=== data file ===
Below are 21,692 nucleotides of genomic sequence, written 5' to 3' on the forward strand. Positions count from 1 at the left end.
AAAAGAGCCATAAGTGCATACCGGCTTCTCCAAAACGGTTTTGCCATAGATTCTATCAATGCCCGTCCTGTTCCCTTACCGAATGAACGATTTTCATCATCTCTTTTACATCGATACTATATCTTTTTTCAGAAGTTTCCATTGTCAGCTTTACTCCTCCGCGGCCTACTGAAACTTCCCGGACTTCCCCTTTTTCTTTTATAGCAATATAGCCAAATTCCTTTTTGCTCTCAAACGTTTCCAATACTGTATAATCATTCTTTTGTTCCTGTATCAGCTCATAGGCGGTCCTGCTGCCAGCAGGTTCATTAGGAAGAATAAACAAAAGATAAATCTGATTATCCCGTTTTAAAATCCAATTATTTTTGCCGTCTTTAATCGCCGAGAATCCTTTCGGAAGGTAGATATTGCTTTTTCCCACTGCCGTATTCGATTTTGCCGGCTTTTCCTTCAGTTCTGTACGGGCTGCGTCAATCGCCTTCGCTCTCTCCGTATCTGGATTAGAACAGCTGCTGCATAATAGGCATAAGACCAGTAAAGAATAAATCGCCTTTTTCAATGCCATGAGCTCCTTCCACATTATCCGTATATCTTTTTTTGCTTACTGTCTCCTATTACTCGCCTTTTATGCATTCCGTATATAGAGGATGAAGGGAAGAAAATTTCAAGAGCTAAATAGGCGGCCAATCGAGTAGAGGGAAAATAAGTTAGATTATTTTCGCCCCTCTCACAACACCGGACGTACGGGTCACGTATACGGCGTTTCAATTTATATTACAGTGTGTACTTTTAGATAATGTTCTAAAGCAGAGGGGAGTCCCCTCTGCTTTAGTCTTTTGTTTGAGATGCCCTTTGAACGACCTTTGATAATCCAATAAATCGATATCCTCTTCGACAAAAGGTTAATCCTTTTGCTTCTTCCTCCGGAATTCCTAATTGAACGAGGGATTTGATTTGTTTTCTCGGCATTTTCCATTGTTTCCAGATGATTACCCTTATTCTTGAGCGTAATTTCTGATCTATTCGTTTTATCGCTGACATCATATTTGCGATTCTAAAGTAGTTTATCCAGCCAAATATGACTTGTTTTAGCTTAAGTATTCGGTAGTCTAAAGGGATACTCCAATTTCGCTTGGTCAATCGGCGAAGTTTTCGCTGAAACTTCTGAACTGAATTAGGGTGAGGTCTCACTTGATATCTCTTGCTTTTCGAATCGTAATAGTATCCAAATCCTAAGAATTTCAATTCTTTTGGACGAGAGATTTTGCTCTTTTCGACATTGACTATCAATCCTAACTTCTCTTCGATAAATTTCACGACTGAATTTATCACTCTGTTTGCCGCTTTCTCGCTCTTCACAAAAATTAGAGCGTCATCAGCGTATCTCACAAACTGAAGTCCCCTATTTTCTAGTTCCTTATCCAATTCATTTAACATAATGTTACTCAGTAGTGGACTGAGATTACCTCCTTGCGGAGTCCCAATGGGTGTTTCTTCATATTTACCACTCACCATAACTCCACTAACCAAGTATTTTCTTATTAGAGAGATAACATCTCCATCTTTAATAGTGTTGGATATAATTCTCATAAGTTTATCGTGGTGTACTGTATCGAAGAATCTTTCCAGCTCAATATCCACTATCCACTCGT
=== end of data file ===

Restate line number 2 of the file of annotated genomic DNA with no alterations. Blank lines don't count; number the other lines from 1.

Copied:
AAAAGAGCCATAAGTGCATACCGGCTTCTCCAAAACGGTTTTGCCATAGATTCTATCAATGCCCGTCCTGTTCCCTTACCGAATGAACGATTTTCATCATCTCTTTTACATCGATACTATATCTTTTTTCAGAAGTTTCCATTGTCAGCTTTACTCCTCCGCGGCCTACTGAAACTTCCCGGACTTCCCCTTTTTCTTTTATAGCAATATAGCCAAATTCCTTTTTGCTCTCAAACGTTTCCAATACTGTATAATCATTCTTTTGTTCCTGTATCAGCTCATAGGCGGTCCTGCTGCCAGCAGGTTCATTAGGAAGAATAAACAAAAGATAAATCTGATTATCCCGTTTTAAAATCCAATTATTTTTGCCGTCTTTAATCGCCGAGAATCCTTTCGGAAGGTAGATATTGCTTTTTCCCACTGCCGTATTCGATTTTGCCGGCTTTTCCTTCAGTTCTGTACGGGCTGCGTCAATCGCCTTCGCTCTCTCCGTATCTGGATTAGAACAGCTGCTGCATAATAGGCATAAGACCAGTAAAGAATAAATCGCCTTTTTCAATGCCATGAGCTCCTTCCACATTATCCGTATATCTTTTTTTGCTTACTGTCTCCTATTACTCGCCTTTTATGCATTCCGTATATAGAGGATGAAGGGAAGAAAATTTCAAGAGCTAAATAGGCGGCCAATCGAGTAGAGGGAAAATAAGTTAGATTATTTTCGCCCCTCTCACAACACCGGACGTACGGGTCACGTATACGGCGTTTCAATTTATATTACAGTGTGTACTTTTAGATAATGTTCTAAAGCAGAGGGGAGTCCCCTCTGCTTTAGTCTTTTGTTTGAGATGCCCTTTGAACGACCTTTGATAATCCAATAAATCGATATCCTCTTCGACAAAAGGTTAATCCTTTTGCTTCTTCCTCCGGAATTCCTAATTGAACGAGGGATTTGATTTGTTTTCTCGGCATTTTCCATTGTTTCCAGATGATTACCCTTATTCTTGAGCGTAATTTCTGATCTATTCGTTTTATCGCTGACATCATATTTGCGATTCTAAAGTAGTTTATCCAGCCAAATATGACTTGTTTTAGCTTAAGTATTCGGTAGTCTAAAGGGATACTCCAATTTCGCTTGGTCAATCGGCGAAGTTTTCGCTGAAACTTCTGAACTGAATTAGGGTGAGGTCTCACTTGATATCTCTTGCTTTTCGAATCGTAATAGTATCCAAATCCTAAGAATTTCAATTCTTTTGGACGAGAGATTTTGCTCTTTTCGACATTGACTATCAATCCTAACTTCTCTTCGATAAATTTCACGACTGAATTTATCACTCTGTTTGCCGCTTTCTCGCTCTTCACAAAAATTAGAGCGTCATCAGCGTATCTCACAAACTGAAGTCCCCTATTTTCTAGTTCCTTATCCAATTCATTTAACATAATGTTACTCAGTAGTGGACTGAGATTACCTCCTTGCGGAGTCCCAATGGGTGTTTCTTCATATTTACCACTCACCATAACTCCACTAACCAAGTATTTTCTTATTAGAGAGATAACATCTCCATCTTTAATAGTGTTGGATATAATTCTCATAAGTTTATCGTGGTGTACTGTATCGAAGAATCTTTCCAGCTCAATATCCACTATCCACTCGT